Fans of the series won’t be disappointed with the next instalment. It’s clear this is going to be a well put together game in a well-loved genre.

Digimon Story: Cyber Sleuth a Hacker’s Memory

Hands-on with Dragon Ball FighterZ, Ni No Kuni 2 and More

Release date: Early 2018

Genre: Turn based RPG

I loved Digimon Story Cyber Sleuth. It was the Digimon game I’d always wanted to play on home console (we don’t count the Nintendo DS games). Everything from the original take on a Digimon based story to the turn based combat that was both Pokémon and classic Final Fantasyesque really appealed to me. If you agree with me, you’ll be pleased to know that Hacker’s Memory is more of the same, if you don’t agree with me then the next instalment probably isn’t for you.

The demo mission involved me taking control of a handful of Digimon and investigating a power plant’s technical issue in the digital world. The exact same combat set up returns here with you running a team of three Digimon at a team (which you can switch with several additional substitutes) and fighting in turn based battles to defeat your foes.

The Digimon farm (where you can train your Digimon in certain traits) returns in the same format from what I could see, as does the ability to download Digimon once you’ve captured enough of their data by battling them in the wild.

Again, the art style is very nice, staying true to the design of the first game and the combat is fun. A couple of Digimon in the demo version were high level Ultimates which meant I was polishing off enemies easily with hugely showy moves. What’s not to like?

Hopefully the story of Hacker’s Memory, which runs concurrently with the previous game, differentiates it enough from the original. As strong as Cyber Sleuth was, I’m not sure it’ll be enough for anyone but huge fans of the series (like myself) if the next game doesn’t update itself beyond a few tweaks here and there.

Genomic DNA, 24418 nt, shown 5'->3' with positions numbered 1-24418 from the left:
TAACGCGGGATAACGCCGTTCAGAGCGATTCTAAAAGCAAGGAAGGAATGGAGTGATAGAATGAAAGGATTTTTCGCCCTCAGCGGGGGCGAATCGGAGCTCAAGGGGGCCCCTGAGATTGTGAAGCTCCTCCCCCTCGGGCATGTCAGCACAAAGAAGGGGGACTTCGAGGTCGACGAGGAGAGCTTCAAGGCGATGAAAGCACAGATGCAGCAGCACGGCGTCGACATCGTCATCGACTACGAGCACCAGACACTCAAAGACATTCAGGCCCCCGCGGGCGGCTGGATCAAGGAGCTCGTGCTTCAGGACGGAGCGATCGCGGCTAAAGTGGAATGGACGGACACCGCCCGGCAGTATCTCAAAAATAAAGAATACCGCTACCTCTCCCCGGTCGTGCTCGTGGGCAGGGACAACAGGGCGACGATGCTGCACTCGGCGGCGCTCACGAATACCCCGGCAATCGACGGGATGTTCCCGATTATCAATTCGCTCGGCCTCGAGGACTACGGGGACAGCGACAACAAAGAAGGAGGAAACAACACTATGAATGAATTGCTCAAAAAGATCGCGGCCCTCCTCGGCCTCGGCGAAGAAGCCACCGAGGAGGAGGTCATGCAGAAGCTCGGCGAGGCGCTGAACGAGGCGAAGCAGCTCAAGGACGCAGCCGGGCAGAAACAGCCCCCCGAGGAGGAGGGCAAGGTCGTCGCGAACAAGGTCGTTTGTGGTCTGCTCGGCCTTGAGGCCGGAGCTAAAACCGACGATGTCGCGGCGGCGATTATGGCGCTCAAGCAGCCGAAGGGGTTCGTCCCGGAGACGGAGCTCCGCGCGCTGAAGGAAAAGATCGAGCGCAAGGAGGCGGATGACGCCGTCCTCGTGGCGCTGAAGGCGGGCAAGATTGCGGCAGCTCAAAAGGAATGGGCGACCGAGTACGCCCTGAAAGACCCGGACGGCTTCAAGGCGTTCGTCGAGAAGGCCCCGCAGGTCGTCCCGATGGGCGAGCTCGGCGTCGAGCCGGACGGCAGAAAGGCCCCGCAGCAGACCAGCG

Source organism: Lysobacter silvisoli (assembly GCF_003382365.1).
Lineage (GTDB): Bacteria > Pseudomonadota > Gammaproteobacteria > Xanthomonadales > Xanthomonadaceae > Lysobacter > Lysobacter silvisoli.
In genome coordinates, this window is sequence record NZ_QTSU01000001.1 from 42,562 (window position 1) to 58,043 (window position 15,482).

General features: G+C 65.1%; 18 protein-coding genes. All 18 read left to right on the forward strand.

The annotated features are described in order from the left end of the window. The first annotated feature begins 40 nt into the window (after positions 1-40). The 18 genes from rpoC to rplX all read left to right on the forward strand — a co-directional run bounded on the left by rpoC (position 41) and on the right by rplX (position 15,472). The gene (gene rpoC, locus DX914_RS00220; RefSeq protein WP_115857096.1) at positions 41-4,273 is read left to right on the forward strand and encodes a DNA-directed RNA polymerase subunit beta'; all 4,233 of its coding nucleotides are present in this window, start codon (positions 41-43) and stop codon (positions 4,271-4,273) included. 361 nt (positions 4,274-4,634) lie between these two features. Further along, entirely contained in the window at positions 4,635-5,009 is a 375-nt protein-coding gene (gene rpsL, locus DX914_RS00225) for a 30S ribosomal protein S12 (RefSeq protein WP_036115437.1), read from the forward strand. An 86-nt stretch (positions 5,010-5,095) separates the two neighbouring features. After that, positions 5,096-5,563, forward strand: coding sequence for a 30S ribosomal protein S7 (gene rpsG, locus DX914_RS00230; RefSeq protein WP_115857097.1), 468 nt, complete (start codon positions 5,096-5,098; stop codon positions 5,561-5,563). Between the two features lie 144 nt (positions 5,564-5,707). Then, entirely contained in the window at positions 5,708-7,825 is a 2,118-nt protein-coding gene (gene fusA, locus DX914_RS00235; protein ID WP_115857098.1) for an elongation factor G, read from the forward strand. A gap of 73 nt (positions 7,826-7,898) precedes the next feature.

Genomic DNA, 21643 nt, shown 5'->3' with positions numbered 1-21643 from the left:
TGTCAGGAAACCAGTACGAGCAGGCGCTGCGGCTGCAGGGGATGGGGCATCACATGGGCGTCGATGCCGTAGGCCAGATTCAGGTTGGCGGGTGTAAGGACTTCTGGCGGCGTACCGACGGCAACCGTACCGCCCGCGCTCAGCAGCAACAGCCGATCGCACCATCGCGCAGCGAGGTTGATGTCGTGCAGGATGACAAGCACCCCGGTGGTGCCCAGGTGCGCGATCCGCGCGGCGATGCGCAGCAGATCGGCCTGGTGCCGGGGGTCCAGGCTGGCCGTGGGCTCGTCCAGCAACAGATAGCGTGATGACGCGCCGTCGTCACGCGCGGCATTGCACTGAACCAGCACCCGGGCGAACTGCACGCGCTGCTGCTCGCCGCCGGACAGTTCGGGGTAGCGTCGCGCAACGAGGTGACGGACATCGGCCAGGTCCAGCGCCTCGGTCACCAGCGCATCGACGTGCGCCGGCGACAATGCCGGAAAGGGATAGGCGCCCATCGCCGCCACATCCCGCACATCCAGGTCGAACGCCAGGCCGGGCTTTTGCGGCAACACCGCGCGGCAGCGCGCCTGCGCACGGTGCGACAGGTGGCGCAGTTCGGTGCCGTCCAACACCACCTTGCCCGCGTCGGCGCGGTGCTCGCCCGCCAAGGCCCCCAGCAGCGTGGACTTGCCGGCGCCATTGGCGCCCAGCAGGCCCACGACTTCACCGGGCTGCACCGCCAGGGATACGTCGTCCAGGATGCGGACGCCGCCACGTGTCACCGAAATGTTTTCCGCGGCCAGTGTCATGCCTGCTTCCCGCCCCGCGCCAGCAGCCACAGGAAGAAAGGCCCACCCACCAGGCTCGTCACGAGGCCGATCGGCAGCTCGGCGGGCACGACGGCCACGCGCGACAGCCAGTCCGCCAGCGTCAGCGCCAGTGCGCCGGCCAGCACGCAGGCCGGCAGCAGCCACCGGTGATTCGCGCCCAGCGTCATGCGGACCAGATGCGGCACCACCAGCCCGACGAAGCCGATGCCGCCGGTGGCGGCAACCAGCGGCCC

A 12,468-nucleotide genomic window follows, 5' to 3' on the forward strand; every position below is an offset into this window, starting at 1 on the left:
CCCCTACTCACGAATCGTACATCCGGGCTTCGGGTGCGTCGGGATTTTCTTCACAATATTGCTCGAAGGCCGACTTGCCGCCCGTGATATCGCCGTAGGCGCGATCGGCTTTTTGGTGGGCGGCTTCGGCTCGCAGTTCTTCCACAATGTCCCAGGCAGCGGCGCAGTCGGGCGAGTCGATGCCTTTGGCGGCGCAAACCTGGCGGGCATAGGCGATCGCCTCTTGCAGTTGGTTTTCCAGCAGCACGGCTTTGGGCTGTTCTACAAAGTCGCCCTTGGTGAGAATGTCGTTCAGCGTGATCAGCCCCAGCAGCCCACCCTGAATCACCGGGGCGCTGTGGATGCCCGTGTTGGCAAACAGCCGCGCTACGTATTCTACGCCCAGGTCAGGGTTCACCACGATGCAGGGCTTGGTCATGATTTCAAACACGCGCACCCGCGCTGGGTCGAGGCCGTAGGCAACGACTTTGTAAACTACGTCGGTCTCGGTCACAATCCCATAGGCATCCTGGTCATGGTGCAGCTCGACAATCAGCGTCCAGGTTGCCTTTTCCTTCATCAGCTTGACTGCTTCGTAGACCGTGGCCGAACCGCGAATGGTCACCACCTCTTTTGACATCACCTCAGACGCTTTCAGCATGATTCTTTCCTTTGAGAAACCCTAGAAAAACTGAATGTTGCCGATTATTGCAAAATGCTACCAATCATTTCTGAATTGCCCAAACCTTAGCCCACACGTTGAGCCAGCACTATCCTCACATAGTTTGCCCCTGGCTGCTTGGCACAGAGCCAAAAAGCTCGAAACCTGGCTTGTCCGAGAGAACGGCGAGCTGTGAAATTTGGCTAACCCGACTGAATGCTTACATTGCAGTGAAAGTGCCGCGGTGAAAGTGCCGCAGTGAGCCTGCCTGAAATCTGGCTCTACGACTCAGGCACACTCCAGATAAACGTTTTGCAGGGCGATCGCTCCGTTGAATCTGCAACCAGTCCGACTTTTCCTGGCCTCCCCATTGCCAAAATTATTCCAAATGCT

Little Witch Academia: Chamber of Time

Hands-on with Dragon Ball FighterZ, Ni No Kuni 2 and More

Release date: 30 November 2017

Genre: Roleplaying sidescroller

Little Witch Academia is a side scrolling roleplaying adventure in which you act out a story from the popular Netflix anime Little Witch Academia. This is the game I played the least and have least to say about.

From what I played, the gameplay appears to be quite fun, with the protagonist having a choice of seven or eight spells. Each spell has its own cooldown and a different effect. For example, you could cause a giant icicle to leap from the ground or summon a magical bow with arrows to shoot your enemies.

The level design was very straightforward in the demo I played – it was essentially a short corridor littered with a few enemies in each section. There was also a secret passageway which took me to a small room with loot. I didn’t notice that the range of enemies had strengths or weaknesses as I played but that might have been down to my short time with the game.

Sadly, the boss fight was also a bit underwhelming. Avoiding its powerful attacks seemed almost impossible my magic seemed to barely phase him. Eventually I defeated him through sheer perseverance but there was no pleasure in it.

Maybe there’s more to the game that I didn’t get to experience in my short time with it and maybe there’s more to love about the game if you’re familiar with the anime – but either way, I wasn’t particularly excited for it.

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Dale is a gamer, writer, baker and all-round geek. While he hearts his Xbox One he’s known to cheat on it occasionally with a host of other consoles – our little secret – and he’s recently developed an unhealthy obsession with Overwatch.